On May 1, 1972, Paul VI addressed a speech to the participants in the IV National Congress of the Companions of Charity of St. Vincent de Paul, and reminded them that charity is the test of authenticity of Christianity, for "charity is the test of authenticity of Christianity.Charity is always relevant. Charity has not lost its function in the modern world. Charity remains". Nevertheless, the Pontiff recognizes that modern society is much more sensitive to the application of justice than to the exercise of charity, probably because it has sometimes been accused of being complicit in the injustices. Faced with the same objection, St. John Paul II would respond that charity is a "superabundance" of justice. In any case, charity requires a pedagogy. It is clearly found in the Gospel: "As you did it to one of the least of my brothers and sisters, you did it to me."(Mt 25:40). If we Christians are aware that the poor are Christ, in the many faces of the poor, we will be able to see them in the many faces of the poor, in the many faces of the poor, in the many faces of the poor. povertyWe will not dwell on a supposed opposition between charity and justice. What is really important, according to Paul VI, is that the mysterious presence of Christ in the needy educates and purifies the souland makes you understand that the love of God is like "a devouring fire" (Is 30:27). Indeed, joy is a great fire, as Paul Türks points out in his biography of St. Philip Neri.

Prayer, charity and joy. It can all be summed up in one word: love.

It is precisely the liturgy that bursts with joy at Christmas. A feast on which Paul VI became close to the parishioners of a Roman parish, Sancta Maria Regina Mundi in Torre Spaccata, when he celebrated Mass with them at dawn on December 25, 1971.


A Pope, who has celebrated Christmas Eve Mass in the Vatican, leaves sleep behind to go with the first light of day to a distant parish. Paul VI, as bishop of RomeHe wants to get to know his parishes up close, instead of being satisfied with the coldness of the reports. The Pontiff allows himself to be seen by the faithful immersed in the great metropolis, and that morning he confided to them: "... he is not a man of the cloth.I will confess one thing to you, I have also come to console myself, to have a beautiful Christmas, and my most beautiful Christmas consists in being able to be with those whom the Lord has given me as brothers and sisters and children.".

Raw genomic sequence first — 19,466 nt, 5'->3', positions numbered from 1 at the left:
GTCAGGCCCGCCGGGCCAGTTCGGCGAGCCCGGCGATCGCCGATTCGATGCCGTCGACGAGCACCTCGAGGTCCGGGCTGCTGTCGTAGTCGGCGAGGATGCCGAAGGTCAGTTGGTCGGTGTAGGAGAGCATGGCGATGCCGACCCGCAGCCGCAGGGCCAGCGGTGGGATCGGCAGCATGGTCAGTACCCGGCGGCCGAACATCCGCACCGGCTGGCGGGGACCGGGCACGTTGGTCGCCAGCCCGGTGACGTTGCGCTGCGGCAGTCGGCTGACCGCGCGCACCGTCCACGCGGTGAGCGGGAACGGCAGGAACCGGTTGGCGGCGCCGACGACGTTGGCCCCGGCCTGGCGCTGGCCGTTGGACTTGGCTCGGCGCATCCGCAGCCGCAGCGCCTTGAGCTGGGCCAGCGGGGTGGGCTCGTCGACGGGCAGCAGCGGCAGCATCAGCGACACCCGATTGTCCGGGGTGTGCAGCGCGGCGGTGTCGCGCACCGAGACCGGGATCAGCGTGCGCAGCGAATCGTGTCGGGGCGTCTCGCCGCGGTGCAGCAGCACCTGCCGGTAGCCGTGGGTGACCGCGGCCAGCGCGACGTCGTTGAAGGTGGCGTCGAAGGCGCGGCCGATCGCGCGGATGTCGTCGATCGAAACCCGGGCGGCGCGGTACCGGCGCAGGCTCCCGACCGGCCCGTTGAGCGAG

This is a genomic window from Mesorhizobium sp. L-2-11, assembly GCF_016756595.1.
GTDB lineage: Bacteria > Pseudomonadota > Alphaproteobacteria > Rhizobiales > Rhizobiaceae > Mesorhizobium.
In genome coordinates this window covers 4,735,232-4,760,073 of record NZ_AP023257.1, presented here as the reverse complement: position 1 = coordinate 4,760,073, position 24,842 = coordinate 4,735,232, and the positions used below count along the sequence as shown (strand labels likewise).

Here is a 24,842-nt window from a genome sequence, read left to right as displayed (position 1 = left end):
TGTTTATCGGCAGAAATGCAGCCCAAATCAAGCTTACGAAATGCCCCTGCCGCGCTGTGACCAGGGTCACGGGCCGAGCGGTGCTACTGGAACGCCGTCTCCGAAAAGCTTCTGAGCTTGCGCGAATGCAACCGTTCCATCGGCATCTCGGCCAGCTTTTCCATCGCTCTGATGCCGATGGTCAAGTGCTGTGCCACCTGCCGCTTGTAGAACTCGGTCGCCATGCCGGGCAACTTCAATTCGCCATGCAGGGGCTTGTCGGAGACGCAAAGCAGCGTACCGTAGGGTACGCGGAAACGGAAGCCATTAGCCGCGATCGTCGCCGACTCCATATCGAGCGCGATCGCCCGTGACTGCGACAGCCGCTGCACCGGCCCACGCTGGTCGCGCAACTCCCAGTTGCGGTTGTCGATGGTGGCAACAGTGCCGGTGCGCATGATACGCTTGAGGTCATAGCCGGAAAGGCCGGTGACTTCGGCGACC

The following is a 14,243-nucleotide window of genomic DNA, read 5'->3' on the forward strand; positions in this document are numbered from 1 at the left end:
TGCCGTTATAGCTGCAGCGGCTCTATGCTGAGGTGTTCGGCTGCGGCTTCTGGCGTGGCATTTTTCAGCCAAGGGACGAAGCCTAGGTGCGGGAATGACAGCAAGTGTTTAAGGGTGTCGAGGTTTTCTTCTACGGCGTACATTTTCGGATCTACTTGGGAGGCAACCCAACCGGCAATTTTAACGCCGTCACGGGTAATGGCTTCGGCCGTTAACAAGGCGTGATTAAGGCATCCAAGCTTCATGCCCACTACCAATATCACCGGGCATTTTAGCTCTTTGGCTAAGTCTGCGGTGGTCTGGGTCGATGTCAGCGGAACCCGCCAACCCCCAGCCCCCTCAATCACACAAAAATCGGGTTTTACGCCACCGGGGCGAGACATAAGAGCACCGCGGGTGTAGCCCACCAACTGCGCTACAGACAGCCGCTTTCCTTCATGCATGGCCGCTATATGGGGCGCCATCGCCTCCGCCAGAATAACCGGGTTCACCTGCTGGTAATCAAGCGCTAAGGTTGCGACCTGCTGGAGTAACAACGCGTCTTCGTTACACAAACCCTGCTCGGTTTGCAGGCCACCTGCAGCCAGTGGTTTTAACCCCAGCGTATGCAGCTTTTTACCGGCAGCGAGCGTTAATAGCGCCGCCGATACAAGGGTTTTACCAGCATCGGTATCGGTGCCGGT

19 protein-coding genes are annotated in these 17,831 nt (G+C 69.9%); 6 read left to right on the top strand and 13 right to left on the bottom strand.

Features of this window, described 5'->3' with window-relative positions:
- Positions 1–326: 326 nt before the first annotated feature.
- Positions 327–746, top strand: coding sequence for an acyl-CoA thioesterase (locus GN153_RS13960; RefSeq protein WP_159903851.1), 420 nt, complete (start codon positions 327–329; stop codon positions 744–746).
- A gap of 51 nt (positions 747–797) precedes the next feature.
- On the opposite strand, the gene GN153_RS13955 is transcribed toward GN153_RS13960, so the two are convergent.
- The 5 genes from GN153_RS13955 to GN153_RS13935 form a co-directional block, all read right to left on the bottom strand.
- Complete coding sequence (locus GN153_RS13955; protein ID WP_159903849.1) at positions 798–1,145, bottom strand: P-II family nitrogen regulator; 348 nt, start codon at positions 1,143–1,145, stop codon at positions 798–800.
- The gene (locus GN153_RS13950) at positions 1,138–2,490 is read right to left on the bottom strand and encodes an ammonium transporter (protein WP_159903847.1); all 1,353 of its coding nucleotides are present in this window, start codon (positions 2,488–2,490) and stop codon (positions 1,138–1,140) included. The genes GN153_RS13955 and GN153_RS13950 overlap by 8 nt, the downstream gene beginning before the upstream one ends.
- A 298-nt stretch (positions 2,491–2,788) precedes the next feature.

Closeness and charity go hand in hand, and fraternity is the best recipe against the temptations of the solitude and discouragement. But it would be insufficient if Christmas did not serve us to live the coming of Christ. The greatness of Christianity consists in the fact that a God became flesh to become our friend and companion. From this, Pope Montini gives a simple and concise definition of Christianity: "The greatness of Christianity consists in the fact that God became flesh to become our friend and companion.It is God's love for us". Therefore, being a religious person should consist of nothing more than responding to the love.

In this regard, Paul VI recalled in his homily that "many see religion as something oppressive, difficult, tiresome. No! Religion, being in contact with Christ and with God, is something that fills us with happiness and joy. Why? Because it is love.

Antonio R. Rubio Plo
Degree in History and Law
International writer and analyst
@blogculturayfe / @arubioplo